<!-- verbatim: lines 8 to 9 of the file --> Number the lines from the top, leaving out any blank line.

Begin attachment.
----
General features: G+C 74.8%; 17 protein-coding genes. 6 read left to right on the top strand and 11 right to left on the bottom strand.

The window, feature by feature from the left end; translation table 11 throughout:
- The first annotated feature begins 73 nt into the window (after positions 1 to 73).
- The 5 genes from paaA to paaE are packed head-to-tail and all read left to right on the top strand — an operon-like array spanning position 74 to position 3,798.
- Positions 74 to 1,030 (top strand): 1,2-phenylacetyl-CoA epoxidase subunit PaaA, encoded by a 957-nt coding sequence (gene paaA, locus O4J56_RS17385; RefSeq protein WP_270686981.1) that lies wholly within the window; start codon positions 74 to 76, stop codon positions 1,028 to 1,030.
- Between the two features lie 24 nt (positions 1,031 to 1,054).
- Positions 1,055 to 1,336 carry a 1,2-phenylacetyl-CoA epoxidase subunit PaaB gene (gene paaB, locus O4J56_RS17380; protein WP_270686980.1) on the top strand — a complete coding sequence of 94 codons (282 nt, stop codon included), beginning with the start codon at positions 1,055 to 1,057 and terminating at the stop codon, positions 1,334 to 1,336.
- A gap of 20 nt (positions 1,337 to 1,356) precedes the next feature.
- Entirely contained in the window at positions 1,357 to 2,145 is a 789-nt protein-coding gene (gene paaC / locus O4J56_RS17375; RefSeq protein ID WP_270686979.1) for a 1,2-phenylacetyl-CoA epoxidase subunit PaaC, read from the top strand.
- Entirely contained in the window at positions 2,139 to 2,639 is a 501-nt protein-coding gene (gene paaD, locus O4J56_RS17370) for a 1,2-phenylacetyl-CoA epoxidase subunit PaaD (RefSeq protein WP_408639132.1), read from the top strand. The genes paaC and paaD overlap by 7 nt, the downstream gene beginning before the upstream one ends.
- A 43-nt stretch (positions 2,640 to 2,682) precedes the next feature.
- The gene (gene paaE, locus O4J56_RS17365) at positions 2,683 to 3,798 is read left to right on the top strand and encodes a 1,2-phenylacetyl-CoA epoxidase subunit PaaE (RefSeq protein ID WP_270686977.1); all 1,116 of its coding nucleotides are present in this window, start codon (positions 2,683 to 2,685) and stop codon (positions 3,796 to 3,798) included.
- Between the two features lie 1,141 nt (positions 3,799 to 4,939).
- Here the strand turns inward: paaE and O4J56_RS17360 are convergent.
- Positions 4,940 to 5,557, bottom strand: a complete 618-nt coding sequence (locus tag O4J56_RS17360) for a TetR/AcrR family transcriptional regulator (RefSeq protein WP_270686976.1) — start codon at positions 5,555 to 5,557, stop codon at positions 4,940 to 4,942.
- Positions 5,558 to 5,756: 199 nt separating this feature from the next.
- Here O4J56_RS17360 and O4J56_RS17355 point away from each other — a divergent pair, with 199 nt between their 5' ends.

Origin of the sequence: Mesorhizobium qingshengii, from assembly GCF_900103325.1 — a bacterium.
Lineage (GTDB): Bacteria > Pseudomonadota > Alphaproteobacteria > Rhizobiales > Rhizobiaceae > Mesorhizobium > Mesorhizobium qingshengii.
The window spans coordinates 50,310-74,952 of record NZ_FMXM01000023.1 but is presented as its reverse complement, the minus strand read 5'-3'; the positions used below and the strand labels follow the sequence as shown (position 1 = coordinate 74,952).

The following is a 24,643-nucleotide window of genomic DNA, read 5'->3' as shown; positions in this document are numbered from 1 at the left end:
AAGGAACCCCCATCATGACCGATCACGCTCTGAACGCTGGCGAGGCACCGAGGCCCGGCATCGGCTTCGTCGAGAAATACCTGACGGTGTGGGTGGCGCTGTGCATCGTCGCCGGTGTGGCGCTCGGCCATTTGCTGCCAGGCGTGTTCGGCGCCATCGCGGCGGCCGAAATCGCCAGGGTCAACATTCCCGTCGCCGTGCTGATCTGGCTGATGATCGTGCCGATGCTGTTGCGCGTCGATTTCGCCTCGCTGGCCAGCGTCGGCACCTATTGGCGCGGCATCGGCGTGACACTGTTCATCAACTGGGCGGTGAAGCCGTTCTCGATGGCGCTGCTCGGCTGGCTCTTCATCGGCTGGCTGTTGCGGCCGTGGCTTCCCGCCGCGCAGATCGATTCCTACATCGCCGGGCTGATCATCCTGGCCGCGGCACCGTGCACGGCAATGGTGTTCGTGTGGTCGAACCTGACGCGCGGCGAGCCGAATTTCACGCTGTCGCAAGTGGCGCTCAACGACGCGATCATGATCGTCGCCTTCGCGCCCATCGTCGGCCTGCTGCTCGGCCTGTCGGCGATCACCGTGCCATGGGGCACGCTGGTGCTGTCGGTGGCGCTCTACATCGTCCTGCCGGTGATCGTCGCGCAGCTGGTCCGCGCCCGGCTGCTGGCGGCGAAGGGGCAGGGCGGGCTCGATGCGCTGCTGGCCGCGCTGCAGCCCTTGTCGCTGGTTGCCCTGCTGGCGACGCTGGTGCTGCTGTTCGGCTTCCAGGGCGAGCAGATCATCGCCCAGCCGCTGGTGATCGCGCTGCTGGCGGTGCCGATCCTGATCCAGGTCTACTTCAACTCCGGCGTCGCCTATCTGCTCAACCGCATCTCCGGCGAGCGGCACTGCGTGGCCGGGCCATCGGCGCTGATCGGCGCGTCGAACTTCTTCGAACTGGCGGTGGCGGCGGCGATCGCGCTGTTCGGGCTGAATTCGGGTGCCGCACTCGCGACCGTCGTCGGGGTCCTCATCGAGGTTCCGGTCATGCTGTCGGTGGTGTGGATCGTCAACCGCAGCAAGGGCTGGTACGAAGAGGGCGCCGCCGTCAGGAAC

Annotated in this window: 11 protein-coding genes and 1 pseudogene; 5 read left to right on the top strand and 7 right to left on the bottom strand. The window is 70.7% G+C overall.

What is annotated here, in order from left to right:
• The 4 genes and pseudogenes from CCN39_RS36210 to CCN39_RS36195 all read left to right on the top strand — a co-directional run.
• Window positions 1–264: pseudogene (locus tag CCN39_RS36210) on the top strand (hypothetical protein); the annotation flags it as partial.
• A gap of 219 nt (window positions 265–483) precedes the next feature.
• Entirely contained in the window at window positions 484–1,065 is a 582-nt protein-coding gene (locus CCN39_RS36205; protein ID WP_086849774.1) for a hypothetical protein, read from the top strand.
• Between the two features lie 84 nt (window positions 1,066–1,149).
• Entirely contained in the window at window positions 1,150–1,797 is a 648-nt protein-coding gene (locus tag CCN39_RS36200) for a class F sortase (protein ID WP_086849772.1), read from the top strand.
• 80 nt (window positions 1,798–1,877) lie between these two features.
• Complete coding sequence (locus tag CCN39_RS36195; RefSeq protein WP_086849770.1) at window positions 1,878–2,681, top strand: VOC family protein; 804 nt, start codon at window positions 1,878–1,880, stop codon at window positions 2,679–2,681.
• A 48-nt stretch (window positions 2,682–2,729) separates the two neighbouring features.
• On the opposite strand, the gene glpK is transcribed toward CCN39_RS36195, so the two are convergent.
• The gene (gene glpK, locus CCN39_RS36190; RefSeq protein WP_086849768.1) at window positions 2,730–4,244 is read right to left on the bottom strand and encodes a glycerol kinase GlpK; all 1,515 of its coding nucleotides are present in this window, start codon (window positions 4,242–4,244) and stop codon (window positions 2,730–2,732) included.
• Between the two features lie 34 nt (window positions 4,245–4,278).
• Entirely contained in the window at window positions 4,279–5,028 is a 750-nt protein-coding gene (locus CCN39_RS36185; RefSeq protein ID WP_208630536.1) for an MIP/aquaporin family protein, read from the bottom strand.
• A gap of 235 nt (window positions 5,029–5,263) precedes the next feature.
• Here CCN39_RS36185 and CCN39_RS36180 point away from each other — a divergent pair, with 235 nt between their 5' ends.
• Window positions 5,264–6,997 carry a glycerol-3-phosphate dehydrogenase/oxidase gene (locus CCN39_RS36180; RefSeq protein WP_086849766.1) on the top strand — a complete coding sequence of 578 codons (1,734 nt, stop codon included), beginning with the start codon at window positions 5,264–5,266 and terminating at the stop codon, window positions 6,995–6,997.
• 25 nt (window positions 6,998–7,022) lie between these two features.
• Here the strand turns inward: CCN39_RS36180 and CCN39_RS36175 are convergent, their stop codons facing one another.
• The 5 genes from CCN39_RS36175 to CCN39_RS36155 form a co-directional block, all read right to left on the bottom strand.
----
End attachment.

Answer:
- A gap of 20 nt (positions 1,337 to 1,356) precedes the next feature.
- Entirely contained in the window at positions 1,357 to 2,145 is a 789-nt protein-coding gene (gene paaC / locus O4J56_RS17375; RefSeq protein ID WP_270686979.1) for a 1,2-phenylacetyl-CoA epoxidase subunit PaaC, read from the top strand.